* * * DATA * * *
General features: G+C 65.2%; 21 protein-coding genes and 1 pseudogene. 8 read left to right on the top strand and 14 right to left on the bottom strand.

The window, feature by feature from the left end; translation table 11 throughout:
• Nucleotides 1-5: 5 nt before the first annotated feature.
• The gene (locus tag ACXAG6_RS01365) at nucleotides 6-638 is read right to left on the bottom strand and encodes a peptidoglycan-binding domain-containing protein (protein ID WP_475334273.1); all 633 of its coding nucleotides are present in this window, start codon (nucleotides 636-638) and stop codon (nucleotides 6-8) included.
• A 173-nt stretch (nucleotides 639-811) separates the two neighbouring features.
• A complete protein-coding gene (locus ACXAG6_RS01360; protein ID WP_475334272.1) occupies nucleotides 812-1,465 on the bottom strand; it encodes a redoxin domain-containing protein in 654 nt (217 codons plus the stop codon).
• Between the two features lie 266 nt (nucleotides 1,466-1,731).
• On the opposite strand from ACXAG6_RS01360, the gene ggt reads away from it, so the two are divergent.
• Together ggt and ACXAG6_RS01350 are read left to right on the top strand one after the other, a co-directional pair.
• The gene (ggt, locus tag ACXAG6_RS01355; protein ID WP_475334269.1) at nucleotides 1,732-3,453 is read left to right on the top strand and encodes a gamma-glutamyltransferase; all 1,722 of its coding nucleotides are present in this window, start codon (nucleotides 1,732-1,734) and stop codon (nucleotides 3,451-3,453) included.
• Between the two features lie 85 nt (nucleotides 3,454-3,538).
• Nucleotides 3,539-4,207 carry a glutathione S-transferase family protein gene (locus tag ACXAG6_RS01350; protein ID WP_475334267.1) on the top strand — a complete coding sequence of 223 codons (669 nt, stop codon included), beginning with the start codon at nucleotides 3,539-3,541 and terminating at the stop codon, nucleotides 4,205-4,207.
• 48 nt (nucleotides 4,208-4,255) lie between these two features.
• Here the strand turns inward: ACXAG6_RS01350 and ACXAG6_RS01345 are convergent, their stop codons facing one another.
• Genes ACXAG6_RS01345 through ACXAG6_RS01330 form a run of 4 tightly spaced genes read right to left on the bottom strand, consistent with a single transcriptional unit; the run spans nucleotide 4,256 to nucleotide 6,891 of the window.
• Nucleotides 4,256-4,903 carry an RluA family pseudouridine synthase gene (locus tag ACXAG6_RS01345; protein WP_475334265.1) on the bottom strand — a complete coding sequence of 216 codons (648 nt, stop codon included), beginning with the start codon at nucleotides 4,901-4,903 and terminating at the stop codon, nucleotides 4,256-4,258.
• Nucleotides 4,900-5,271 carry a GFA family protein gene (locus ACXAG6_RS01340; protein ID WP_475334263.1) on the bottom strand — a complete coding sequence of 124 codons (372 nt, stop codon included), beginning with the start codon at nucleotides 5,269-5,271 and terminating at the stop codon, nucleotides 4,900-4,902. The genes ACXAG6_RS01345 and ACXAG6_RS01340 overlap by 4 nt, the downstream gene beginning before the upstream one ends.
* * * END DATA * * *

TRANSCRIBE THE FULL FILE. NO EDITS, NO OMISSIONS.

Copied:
General features: G+C 65.2%; 21 protein-coding genes and 1 pseudogene. 8 read left to right on the top strand and 14 right to left on the bottom strand.

The window, feature by feature from the left end; translation table 11 throughout:
• Nucleotides 1-5: 5 nt before the first annotated feature.
• The gene (locus tag ACXAG6_RS01365) at nucleotides 6-638 is read right to left on the bottom strand and encodes a peptidoglycan-binding domain-containing protein (protein ID WP_475334273.1); all 633 of its coding nucleotides are present in this window, start codon (nucleotides 636-638) and stop codon (nucleotides 6-8) included.
• A 173-nt stretch (nucleotides 639-811) separates the two neighbouring features.
• A complete protein-coding gene (locus ACXAG6_RS01360; protein ID WP_475334272.1) occupies nucleotides 812-1,465 on the bottom strand; it encodes a redoxin domain-containing protein in 654 nt (217 codons plus the stop codon).
• Between the two features lie 266 nt (nucleotides 1,466-1,731).
• On the opposite strand from ACXAG6_RS01360, the gene ggt reads away from it, so the two are divergent.
• Together ggt and ACXAG6_RS01350 are read left to right on the top strand one after the other, a co-directional pair.
• The gene (ggt, locus tag ACXAG6_RS01355; protein ID WP_475334269.1) at nucleotides 1,732-3,453 is read left to right on the top strand and encodes a gamma-glutamyltransferase; all 1,722 of its coding nucleotides are present in this window, start codon (nucleotides 1,732-1,734) and stop codon (nucleotides 3,451-3,453) included.
• Between the two features lie 85 nt (nucleotides 3,454-3,538).
• Nucleotides 3,539-4,207 carry a glutathione S-transferase family protein gene (locus tag ACXAG6_RS01350; protein ID WP_475334267.1) on the top strand — a complete coding sequence of 223 codons (669 nt, stop codon included), beginning with the start codon at nucleotides 3,539-3,541 and terminating at the stop codon, nucleotides 4,205-4,207.
• 48 nt (nucleotides 4,208-4,255) lie between these two features.
• Here the strand turns inward: ACXAG6_RS01350 and ACXAG6_RS01345 are convergent, their stop codons facing one another.
• Genes ACXAG6_RS01345 through ACXAG6_RS01330 form a run of 4 tightly spaced genes read right to left on the bottom strand, consistent with a single transcriptional unit; the run spans nucleotide 4,256 to nucleotide 6,891 of the window.
• Nucleotides 4,256-4,903 carry an RluA family pseudouridine synthase gene (locus tag ACXAG6_RS01345; protein WP_475334265.1) on the bottom strand — a complete coding sequence of 216 codons (648 nt, stop codon included), beginning with the start codon at nucleotides 4,901-4,903 and terminating at the stop codon, nucleotides 4,256-4,258.
• Nucleotides 4,900-5,271 carry a GFA family protein gene (locus ACXAG6_RS01340; protein ID WP_475334263.1) on the bottom strand — a complete coding sequence of 124 codons (372 nt, stop codon included), beginning with the start codon at nucleotides 5,269-5,271 and terminating at the stop codon, nucleotides 4,900-4,902. The genes ACXAG6_RS01345 and ACXAG6_RS01340 overlap by 4 nt, the downstream gene beginning before the upstream one ends.